Siliguri (SGUJ): Following the successful Myanmar operation carried out by the Indian Army, the Railway Police Force (RPF) in West Bengal’s Siliguri District has tightened security and safety measures for railway passengers.
“Every time we have to be alert and we are trying to be alert. This is a continuous process and we do not compromise on security,” Mohd. Saquib, Senior Divisional Security Commissioner, RPF, Katihar said.
Sniffer dogs were used to track down unwanted objects in the surroundings of the New Jalpaiguri Railway station.
The army on Tuesday engaged two separate groups of militants along the Indo-Myanmar border, inflicting significant casualties on them.
A statement from the Ministry of Defence said that the operations were necessary in light of intelligence reports, which warned of militants planning attacks on Indian soil. The statement further appreciated the cooperation shared between the armies of India and Myanmar, assuring that any security threat to the nation will be met with a ‘firm response’.
The action comes days after a militant ambush in Manipur, which led to the death of 18 army personnel and injured 11 others.
The ambush, which was one of the most deadly attacks in the region in recent years, occurred at around 8.30 am on June 4, when the army ‘s convoy was travelling between Paralong and Charong villages.
The central government later handed over the probe into the attacks to the National Investigation Agency.
“Encroachment is indeed a serious problem at railway stations. But the RPF will hold eviction drive only after discussing the matter with state government o officials as well as police.” said Saquib.
Some RPF officers accompanying Saquib said driving away encroachers and unauthorised vendors from railway land was always an ordeal for the force in Bengal. “Even in Bihar, we hardly face any political interference or restriction while evicting encroachers. But here in Bengal, the situation is different and we have to act accordingly,” said an RPF officer who didn’t want to be named.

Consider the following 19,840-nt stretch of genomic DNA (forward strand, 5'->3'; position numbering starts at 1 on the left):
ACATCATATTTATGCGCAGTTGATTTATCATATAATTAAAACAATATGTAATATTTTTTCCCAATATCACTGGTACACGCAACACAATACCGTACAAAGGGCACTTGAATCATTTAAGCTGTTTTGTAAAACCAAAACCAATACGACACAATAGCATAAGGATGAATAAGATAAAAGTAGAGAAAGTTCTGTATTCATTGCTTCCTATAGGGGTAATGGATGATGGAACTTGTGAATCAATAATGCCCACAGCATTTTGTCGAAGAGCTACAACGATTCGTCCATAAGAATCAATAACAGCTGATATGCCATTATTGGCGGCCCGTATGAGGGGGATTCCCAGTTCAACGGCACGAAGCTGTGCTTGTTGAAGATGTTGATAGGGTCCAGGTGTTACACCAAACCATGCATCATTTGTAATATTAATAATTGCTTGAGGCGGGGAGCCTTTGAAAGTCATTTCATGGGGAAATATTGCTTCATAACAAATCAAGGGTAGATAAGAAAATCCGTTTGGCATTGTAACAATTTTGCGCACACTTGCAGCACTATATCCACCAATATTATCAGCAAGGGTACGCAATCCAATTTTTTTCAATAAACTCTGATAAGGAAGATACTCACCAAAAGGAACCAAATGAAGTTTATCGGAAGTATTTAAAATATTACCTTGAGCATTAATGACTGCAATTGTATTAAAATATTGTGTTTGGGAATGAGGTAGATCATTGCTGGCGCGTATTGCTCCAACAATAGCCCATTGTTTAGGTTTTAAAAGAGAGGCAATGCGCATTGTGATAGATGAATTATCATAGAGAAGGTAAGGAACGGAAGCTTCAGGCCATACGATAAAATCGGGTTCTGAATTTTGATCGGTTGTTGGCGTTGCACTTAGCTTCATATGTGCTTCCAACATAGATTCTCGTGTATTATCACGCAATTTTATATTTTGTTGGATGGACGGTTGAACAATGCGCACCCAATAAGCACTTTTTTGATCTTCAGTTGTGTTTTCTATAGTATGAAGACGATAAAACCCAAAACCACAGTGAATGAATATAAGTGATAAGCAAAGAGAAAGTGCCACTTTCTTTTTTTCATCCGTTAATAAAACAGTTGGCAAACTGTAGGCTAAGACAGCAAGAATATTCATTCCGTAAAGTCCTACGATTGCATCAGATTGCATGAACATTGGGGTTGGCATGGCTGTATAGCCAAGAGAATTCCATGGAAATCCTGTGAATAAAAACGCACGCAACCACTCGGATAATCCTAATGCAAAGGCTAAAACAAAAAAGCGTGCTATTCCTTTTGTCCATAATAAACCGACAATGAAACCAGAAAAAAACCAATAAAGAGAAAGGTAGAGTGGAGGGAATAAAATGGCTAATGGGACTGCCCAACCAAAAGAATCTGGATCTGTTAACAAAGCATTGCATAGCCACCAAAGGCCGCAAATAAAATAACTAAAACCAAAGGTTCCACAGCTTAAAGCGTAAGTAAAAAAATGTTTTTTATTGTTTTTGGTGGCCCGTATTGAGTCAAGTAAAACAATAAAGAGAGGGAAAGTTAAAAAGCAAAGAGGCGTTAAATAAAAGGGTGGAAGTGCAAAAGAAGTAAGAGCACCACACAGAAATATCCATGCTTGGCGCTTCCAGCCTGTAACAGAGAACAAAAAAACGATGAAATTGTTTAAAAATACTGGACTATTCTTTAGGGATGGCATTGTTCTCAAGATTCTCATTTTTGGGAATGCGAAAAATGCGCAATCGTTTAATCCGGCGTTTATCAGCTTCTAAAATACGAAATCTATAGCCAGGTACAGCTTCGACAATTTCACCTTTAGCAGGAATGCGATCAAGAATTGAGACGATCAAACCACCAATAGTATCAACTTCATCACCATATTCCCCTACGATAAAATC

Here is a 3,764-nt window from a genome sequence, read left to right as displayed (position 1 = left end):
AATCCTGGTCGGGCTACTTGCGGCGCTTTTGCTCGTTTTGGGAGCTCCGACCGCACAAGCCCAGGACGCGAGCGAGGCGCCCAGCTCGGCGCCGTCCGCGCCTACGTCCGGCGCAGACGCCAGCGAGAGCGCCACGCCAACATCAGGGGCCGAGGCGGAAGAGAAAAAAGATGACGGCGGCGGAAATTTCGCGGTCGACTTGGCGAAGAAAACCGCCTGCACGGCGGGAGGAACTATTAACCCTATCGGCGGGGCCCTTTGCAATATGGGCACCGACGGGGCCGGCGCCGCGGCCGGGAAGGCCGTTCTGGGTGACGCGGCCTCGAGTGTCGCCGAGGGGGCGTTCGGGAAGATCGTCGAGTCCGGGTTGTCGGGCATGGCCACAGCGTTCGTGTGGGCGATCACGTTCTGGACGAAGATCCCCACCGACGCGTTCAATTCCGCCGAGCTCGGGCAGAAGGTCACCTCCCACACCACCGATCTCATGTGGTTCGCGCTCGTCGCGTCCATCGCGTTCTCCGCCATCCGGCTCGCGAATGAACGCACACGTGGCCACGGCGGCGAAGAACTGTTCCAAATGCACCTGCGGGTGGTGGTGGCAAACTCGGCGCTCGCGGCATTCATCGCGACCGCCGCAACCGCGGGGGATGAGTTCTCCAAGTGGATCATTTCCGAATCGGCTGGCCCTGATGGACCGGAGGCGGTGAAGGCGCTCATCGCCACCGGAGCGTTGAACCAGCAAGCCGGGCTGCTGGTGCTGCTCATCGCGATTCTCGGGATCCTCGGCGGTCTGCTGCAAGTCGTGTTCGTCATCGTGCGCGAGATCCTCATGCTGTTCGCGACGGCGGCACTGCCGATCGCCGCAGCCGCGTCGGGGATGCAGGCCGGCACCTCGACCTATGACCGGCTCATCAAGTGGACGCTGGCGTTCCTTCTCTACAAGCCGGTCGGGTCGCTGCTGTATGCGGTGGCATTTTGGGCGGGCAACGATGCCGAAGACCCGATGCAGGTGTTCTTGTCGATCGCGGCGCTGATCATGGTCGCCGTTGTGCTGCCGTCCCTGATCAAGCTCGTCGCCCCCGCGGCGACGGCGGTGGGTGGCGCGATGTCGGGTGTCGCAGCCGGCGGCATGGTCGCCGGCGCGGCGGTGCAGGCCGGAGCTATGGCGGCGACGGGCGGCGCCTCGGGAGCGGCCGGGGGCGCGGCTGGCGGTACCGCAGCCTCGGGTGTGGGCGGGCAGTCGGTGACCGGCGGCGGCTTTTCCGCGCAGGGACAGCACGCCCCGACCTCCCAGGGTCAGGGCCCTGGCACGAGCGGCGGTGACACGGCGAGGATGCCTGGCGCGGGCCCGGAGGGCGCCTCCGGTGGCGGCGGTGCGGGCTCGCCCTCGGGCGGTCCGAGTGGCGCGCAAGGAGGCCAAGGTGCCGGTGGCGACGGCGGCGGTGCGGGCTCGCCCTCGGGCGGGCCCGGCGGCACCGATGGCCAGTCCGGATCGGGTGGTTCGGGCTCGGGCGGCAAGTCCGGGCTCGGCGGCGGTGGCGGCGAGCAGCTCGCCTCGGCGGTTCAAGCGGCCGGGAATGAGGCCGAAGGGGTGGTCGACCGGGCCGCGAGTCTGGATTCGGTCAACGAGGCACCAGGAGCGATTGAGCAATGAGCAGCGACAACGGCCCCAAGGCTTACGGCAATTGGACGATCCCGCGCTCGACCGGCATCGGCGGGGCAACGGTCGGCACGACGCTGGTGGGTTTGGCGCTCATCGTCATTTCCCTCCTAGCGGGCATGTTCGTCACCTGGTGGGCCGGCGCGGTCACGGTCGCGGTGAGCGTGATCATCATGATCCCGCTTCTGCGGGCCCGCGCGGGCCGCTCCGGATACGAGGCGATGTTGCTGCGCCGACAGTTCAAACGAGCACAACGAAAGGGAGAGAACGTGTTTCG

“We have lost one of our jawans during an eviction drive at Malda Town station. Instead of asking police to go all out against the culprits, the Bengal chief minister tacitly passed on the buck to us. Hence, we are extra cautious now before conducting any eviction drive so that we are not blamed in case of any untoward incident,” he added. A day after RPF jawan Samarendra Samanta was killed, chief minister Mamata Banerjee told the Assembly that “the RPF did not inform us before evicting the hawkers,” implying that a central agency should inform the state in advance before undertaking any action that could create law-and-order problems.
“During a recent inspection, it came to my notice that even toy train tracks from Sukna to Darjeeling, which come under the Darjeeling Himalayan Railway, are encroached. The encroachment is so rampant that even the movement of toy train is affected between Kurseong and Darjeeling. Its high time that the issue is solved seriously,” said the safety commissioner.
“In most cases, the encroachers are from outside and there are chances that miscreants will take shelters there,” he added.
Saquib said unauthorised vendors were occupying platforms as well. “Although railway platforms are entirely under the surveillance of the RPF and we are free to evict hawkers, we want to discuss with the state government and police before carrying out such missions,” Saquib said.
“Such eviction drives often impact law and order in localities around railway stations which are under the jurisdiction of state police. Hence, to hold eviction drive peacefully, we feel it is necessary to talk to state police and local administration,” he explained.
Saquib, however, refused to accept that the change in the RPF’s policy and plan to hold discussions with state government officials prior to eviction was a follow up move after the recent violence in Malda.
While inspecting Siliguri Junction station around 11am today, Saquib also expressed strong discontent over illegal parking and other lapses in security arrangements.
“Motorcycles parked in front of the main entrance are hindering the movement of passengers and officials. Unclaimed articles are also found in different locations and most importantly, most of the authorised vendors did not even wear uniforms. The door of the office of the commercial ticket inspector, where large amount of cash is kept, was open. Such matters are usually ignored but miscreants and extremists exploit such negligence,” he observed.
He directed the RPF officials and the station manager to look into these matters.